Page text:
Distributed File Systems

  • Accessed via well defined interface
    • access via Virtual File Systems
  • Focus on consistent state
    • tracking state, file update, cache coherence
  • Mixed distribution models possible
    • replicates vs partitioned, peer-like systems

DFS models

  • Client Server on different machines
  • File server distributed on multiple machines
    • replicated (each server : all files)
    • partitioned (each server : parts of files)
    • both (files partitioned, each partition replicates)
  • Files stored on and served from all machines (peers)
    • blurred distinction between clients and servers

Remote File Service : Extremes



  1. Extreme1 : Upload/Download
    • like FTP, SVN
    • + local read/writes at client
    • - entire file download/upload evn for small accesses
    • - server gives up control
  2. Extreme2 : True Remote File Access
    • Every access to remote file, nothing done locally
    • + file access centralized, easy to reason about consistency
    • - every file operation pays network cost, limits server scalability

Remote File Service : A compromise

A more practical Remote File access (with Caching)

  1. Allow clients to store parts of files locally (blocks)
    • + low latency on file operations
    • + server load reduces => more scalable
  2. Force clients to interact with server (frequently)
    • + server has insights into what clients are doing
    • + server has control into which accesses can be permitted => easier to maintain consistency
    • - server more complex, requires different file sharing semantics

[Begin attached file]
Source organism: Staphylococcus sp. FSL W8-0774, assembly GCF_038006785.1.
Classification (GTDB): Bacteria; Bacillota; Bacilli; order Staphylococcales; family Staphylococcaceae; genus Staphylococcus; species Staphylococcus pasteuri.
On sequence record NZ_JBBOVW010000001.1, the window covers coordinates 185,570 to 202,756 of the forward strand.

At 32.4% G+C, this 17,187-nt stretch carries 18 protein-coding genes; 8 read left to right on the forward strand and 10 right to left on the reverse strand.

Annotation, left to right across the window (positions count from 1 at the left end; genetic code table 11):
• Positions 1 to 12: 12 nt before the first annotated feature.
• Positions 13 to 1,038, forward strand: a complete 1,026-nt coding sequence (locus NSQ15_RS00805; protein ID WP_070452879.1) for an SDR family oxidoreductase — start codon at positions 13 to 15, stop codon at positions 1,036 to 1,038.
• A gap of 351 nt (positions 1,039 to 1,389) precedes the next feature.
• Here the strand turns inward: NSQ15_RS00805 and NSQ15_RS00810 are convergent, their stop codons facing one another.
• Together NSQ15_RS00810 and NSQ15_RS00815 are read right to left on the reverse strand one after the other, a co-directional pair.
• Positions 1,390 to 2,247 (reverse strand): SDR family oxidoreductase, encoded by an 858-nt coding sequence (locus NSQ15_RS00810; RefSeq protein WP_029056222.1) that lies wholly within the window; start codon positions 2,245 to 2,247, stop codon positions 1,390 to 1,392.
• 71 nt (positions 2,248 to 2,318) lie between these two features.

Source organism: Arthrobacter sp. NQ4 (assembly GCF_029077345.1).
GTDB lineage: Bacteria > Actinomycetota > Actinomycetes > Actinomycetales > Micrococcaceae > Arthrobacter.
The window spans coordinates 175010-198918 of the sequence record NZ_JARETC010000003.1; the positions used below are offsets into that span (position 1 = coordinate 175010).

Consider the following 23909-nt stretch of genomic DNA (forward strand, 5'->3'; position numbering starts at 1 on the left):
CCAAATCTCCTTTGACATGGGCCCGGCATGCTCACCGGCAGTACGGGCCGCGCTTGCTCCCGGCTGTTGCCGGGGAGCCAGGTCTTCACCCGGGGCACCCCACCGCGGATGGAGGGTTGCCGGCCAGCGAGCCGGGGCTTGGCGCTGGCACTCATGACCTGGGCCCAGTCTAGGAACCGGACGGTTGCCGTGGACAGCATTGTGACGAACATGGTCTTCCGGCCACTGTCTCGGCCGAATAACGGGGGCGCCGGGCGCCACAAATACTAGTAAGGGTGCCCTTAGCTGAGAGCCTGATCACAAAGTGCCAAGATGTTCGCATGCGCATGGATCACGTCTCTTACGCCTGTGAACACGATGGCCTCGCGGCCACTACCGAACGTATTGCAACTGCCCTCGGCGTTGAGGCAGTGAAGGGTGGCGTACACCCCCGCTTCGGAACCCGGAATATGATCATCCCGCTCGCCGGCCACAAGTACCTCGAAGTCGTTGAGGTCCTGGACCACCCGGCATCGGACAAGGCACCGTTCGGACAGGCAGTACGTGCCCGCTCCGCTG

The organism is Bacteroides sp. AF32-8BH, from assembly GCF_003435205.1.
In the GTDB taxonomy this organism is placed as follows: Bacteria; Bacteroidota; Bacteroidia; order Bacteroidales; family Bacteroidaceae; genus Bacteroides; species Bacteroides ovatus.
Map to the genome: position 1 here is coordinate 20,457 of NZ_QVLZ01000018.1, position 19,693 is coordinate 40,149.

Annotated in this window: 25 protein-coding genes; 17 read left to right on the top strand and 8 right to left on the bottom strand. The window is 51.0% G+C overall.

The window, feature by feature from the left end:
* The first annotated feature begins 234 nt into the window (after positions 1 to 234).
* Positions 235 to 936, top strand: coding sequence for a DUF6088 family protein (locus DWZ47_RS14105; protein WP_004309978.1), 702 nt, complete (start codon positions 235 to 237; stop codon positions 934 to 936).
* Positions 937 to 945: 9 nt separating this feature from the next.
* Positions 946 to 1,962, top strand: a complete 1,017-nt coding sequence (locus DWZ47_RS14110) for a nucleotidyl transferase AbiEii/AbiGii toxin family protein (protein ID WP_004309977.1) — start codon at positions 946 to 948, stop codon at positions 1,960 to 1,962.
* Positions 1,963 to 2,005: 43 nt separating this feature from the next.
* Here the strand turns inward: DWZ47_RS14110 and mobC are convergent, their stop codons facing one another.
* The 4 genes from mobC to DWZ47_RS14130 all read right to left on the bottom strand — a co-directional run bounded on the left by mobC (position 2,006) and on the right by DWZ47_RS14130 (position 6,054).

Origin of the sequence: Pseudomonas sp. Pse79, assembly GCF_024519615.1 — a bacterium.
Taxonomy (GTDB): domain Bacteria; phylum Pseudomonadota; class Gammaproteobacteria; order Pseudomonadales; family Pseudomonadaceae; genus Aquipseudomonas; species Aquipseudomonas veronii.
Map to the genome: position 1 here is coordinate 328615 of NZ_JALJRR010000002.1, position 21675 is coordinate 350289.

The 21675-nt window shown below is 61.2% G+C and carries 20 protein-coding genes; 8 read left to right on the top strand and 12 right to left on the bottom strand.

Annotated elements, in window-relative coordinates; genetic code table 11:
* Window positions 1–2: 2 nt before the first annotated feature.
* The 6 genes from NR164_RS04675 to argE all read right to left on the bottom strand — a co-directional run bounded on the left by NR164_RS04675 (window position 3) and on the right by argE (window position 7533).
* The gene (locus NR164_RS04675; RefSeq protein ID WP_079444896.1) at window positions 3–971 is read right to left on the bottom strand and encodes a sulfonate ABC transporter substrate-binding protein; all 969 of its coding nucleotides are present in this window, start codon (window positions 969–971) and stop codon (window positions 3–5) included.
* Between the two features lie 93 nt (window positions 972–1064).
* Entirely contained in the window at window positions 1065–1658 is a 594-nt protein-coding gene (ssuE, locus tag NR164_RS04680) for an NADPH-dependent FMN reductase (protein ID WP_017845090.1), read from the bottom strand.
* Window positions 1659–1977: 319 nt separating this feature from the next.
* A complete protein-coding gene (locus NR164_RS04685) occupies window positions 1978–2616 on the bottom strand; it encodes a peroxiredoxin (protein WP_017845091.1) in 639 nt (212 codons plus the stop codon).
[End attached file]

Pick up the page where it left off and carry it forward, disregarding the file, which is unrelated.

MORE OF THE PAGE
Stateless vs Stateful File server

Stateless Stateful
Keeps no state; Okay with extreme models, but can't support 'practical' model Keeps client state needed for 'practical' model to track what is cached/accessed
- Can't support caching and consistency management + Can support locking, caching, incremental operations
- Every request self-contained. => more bits transferred - Overheads to maintain state and consistency. Depends on caching mechanism and consistency protocol.
+ No resources are used on server side (CPU, MM). On failure just restart - On failure, need checkpointing and recovery mechanisms

Caching state in a DFS

  • Locally clients maintain portion of state (e.g. file blocks)
  • Locally clients perform operations on cached state (e.g. open/read/write)
  • requires coherent mechanisms


System How When
SMP Write-update/Write-invalidate On write
DFS Client/Server-driven On demand, periodically, on open..
  • Files or File blocks can be (with 1 server and multiple clients) cached in:

    • in client memory
    • on client storage device (HDD/SDD)
    • in buffer cache in memory on server
      • (usefulness will depend on client load, request interleaving)
  • File Sharing Semantics in DFS

  • Session semantics (between open-close => Session)

    • write-back on close(), update on open()
    • easy to reason, but may be insufficient
  • Periodic updates
    • client writes-back periodically
      • clients have a "lease" on cached data (not exclusively necessary)
    • servers invalidates periodically => provides bounds on "inconsistency"
    • augment with flush()/sync() API
  • Immutable files => never modify, new files created
  • Transactions => all changes atomic

Replication vs Partitioning

Replication Partitioning
Each machine holds all files Each machine has subset of files
Advantages Load balancing, availability, fault tolerance availability vs single server DFS;
Scalability with file system size;
single file writes simpler
Disadvantages Write becomes more complex
- Synchronous to all
- or, write to one, then propagate to others
replicas must be reconciled e.g. Voting
On failure, lose portion of data
load balancing harder, if not balanced, then hot-spots possible
  • Can combine both techniques
    • Replicate each partition!